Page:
Late on Friday, some dozens of protesters relocated from the centre of Bogota to adjacent areas surrounding the residence of President Ivan Duque, ignoring a citywide curfew and blocking road traffic. Videos posted to social media depicted a mob chanting and making rhythmic noises using simple household items like pans and bowls.
Manifestantes al norte de Bogotá, frente a la casa del Presidente, cantan el himno de Colombia a poco menos de una hora del toque de queda pic.twitter.com/cLmT8G0qoZ— David González M. (@Davo_gonzalez) November 23, 2019
Duque earlier on Friday imposed a curfew on the entire city of Bogota, after peaceful protest rallies kicked off earlier this week turned violent.
Duque has authorized the use of emergency means for ensuring order during the protests, banning the possession of firearms and prohibiting the consumption and sale of alcohol.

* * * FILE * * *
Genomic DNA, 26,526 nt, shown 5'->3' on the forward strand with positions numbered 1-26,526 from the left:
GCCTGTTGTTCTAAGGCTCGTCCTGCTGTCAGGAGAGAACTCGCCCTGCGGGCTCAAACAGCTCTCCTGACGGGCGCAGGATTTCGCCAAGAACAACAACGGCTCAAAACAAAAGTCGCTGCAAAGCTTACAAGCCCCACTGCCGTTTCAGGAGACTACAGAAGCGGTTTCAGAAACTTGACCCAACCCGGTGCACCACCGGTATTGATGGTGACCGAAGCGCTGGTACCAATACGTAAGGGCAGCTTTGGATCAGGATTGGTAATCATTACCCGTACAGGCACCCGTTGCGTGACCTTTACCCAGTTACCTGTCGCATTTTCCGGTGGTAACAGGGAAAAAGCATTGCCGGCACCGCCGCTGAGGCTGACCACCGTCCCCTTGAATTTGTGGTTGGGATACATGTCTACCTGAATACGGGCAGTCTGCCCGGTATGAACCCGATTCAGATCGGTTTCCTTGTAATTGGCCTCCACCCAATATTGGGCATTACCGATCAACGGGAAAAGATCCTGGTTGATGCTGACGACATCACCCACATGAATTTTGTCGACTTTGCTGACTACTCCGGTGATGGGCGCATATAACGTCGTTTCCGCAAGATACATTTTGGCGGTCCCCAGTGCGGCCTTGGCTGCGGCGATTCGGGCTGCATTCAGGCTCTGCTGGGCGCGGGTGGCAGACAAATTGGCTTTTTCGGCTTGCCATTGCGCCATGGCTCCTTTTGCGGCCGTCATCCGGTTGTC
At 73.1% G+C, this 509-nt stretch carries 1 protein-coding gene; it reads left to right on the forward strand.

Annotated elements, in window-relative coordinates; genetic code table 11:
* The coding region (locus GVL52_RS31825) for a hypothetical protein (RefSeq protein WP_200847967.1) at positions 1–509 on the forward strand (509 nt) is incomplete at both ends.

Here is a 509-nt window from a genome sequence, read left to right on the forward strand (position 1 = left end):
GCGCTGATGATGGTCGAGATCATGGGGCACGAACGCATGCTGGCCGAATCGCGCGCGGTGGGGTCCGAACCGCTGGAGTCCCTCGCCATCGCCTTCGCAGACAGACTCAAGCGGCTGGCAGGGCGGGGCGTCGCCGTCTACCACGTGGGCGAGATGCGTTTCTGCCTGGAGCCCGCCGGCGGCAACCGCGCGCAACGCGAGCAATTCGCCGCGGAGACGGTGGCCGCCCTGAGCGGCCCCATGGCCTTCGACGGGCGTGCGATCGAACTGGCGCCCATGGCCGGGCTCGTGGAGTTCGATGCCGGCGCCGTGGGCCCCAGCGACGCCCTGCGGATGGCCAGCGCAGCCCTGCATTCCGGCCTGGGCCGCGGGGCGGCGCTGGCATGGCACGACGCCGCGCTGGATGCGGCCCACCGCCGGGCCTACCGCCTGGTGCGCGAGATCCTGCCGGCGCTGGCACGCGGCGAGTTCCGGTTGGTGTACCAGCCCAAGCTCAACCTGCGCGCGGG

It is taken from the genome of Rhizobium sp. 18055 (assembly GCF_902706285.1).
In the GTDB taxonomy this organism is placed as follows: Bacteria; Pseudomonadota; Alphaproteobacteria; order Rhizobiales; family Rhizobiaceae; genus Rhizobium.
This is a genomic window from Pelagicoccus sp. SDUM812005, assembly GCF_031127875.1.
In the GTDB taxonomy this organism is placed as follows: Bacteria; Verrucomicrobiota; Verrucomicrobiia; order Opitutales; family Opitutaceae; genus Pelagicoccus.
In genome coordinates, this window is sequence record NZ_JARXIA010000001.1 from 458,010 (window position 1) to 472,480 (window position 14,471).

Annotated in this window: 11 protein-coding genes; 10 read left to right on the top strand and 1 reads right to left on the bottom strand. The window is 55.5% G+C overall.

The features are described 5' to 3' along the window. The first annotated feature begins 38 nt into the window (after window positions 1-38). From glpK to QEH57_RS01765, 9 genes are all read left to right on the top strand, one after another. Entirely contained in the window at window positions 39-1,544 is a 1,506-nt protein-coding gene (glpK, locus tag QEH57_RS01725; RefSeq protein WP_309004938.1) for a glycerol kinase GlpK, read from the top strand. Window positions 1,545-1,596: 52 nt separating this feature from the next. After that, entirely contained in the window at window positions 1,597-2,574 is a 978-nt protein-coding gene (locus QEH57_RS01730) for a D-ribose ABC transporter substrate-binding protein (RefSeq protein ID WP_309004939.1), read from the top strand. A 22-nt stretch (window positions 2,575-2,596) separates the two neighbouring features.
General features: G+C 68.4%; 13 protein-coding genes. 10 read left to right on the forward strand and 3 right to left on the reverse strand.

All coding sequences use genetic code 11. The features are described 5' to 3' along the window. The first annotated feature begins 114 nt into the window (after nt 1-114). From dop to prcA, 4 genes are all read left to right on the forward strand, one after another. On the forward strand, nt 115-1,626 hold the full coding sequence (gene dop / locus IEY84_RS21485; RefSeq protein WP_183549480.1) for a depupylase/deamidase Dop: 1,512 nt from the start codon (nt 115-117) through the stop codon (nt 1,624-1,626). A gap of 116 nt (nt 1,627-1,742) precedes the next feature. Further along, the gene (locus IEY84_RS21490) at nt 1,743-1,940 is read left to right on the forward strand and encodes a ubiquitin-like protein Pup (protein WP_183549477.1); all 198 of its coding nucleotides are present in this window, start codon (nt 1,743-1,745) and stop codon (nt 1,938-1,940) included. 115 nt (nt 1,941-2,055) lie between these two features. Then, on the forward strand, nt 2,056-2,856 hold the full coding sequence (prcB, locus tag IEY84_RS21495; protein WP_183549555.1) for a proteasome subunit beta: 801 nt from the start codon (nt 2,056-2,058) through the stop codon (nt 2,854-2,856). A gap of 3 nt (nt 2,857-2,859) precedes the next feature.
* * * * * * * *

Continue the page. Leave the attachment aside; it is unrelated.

In a televised address, Duque called for a "national conversation" to discuss the grievances of Colombians that have lead to the massive unrest.
Protests were initially planned at a student rally, but some in the political opposition announced plans to hold a general strike the same day. Fearing that Colombia might follow recent scenarios that have endangered the rule of several other Latin American administrations recently, the incumbent government has taken what it describes as preemptive measures.